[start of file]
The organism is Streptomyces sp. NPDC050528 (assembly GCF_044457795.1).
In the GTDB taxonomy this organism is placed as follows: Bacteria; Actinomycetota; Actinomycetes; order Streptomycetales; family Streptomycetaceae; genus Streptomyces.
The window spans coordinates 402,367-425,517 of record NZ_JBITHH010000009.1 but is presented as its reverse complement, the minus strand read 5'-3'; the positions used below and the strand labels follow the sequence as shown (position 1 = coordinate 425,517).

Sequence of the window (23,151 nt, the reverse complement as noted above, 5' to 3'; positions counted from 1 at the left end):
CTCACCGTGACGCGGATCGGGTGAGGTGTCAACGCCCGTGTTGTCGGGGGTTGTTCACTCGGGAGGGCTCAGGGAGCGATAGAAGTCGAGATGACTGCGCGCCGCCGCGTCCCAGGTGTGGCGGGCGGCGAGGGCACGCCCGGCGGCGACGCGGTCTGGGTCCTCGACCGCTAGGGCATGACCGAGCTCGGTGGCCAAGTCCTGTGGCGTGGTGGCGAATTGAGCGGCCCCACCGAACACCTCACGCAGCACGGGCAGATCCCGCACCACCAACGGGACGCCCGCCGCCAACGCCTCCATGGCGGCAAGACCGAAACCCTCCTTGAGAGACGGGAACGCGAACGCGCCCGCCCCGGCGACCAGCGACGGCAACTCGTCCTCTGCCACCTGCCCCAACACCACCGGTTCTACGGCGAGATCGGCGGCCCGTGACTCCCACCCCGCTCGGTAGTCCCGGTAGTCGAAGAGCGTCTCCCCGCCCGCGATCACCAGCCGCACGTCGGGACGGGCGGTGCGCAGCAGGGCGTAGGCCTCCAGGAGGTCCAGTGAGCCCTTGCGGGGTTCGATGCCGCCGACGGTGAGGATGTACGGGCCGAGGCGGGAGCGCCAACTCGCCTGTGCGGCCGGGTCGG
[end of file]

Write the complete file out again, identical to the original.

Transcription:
The organism is Streptomyces sp. NPDC050528 (assembly GCF_044457795.1).
In the GTDB taxonomy this organism is placed as follows: Bacteria; Actinomycetota; Actinomycetes; order Streptomycetales; family Streptomycetaceae; genus Streptomyces.
The window spans coordinates 402,367-425,517 of record NZ_JBITHH010000009.1 but is presented as its reverse complement, the minus strand read 5'-3'; the positions used below and the strand labels follow the sequence as shown (position 1 = coordinate 425,517).

Sequence of the window (23,151 nt, the reverse complement as noted above, 5' to 3'; positions counted from 1 at the left end):
CTCACCGTGACGCGGATCGGGTGAGGTGTCAACGCCCGTGTTGTCGGGGGTTGTTCACTCGGGAGGGCTCAGGGAGCGATAGAAGTCGAGATGACTGCGCGCCGCCGCGTCCCAGGTGTGGCGGGCGGCGAGGGCACGCCCGGCGGCGACGCGGTCTGGGTCCTCGACCGCTAGGGCATGACCGAGCTCGGTGGCCAAGTCCTGTGGCGTGGTGGCGAATTGAGCGGCCCCACCGAACACCTCACGCAGCACGGGCAGATCCCGCACCACCAACGGGACGCCCGCCGCCAACGCCTCCATGGCGGCAAGACCGAAACCCTCCTTGAGAGACGGGAACGCGAACGCGCCCGCCCCGGCGACCAGCGACGGCAACTCGTCCTCTGCCACCTGCCCCAACACCACCGGTTCTACGGCGAGATCGGCGGCCCGTGACTCCCACCCCGCTCGGTAGTCCCGGTAGTCGAAGAGCGTCTCCCCGCCCGCGATCACCAGCCGCACGTCGGGACGGGCGGTGCGCAGCAGGGCGTAGGCCTCCAGGAGGTCCAGTGAGCCCTTGCGGGGTTCGATGCCGCCGACGGTGAGGATGTACGGGCCGAGGCGGGAGCGCCAACTCGCCTGTGCGGCCGGGTCGG